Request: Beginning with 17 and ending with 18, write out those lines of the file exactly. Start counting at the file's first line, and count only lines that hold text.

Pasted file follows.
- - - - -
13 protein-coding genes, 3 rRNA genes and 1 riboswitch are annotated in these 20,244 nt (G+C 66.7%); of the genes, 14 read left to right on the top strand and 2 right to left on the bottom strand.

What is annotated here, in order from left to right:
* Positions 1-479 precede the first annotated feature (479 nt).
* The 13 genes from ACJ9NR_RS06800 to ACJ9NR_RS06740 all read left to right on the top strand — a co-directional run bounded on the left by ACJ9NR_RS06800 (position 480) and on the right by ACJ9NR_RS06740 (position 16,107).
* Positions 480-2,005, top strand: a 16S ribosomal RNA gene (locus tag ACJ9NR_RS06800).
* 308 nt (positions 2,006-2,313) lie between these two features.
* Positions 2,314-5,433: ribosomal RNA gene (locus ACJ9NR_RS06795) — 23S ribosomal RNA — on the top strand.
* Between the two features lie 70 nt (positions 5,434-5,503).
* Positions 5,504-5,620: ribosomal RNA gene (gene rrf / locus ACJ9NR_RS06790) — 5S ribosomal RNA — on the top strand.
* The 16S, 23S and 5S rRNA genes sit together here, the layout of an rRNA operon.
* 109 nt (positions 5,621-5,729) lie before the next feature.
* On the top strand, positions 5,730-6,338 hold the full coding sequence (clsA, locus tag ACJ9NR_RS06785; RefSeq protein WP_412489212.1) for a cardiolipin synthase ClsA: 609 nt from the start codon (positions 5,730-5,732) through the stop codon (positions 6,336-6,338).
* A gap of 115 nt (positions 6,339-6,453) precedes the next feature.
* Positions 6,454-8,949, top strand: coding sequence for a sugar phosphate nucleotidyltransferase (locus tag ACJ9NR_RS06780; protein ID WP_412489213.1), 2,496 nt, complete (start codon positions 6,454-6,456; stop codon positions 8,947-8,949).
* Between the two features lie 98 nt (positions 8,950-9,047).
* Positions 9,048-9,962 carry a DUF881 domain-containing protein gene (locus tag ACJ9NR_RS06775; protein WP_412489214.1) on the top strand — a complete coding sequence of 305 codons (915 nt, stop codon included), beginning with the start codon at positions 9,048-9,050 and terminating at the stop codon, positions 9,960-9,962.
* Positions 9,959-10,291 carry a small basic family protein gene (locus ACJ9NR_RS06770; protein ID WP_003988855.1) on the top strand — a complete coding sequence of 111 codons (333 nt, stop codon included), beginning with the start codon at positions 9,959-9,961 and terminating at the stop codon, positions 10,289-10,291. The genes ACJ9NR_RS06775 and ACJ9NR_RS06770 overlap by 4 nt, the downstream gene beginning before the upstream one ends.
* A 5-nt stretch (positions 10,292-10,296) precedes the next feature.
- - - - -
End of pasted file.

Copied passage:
* Positions 9,959-10,291 carry a small basic family protein gene (locus ACJ9NR_RS06770; protein ID WP_003988855.1) on the top strand — a complete coding sequence of 111 codons (333 nt, stop codon included), beginning with the start codon at positions 9,959-9,961 and terminating at the stop codon, positions 10,289-10,291. The genes ACJ9NR_RS06775 and ACJ9NR_RS06770 overlap by 4 nt, the downstream gene beginning before the upstream one ends.
* A 5-nt stretch (positions 10,292-10,296) precedes the next feature.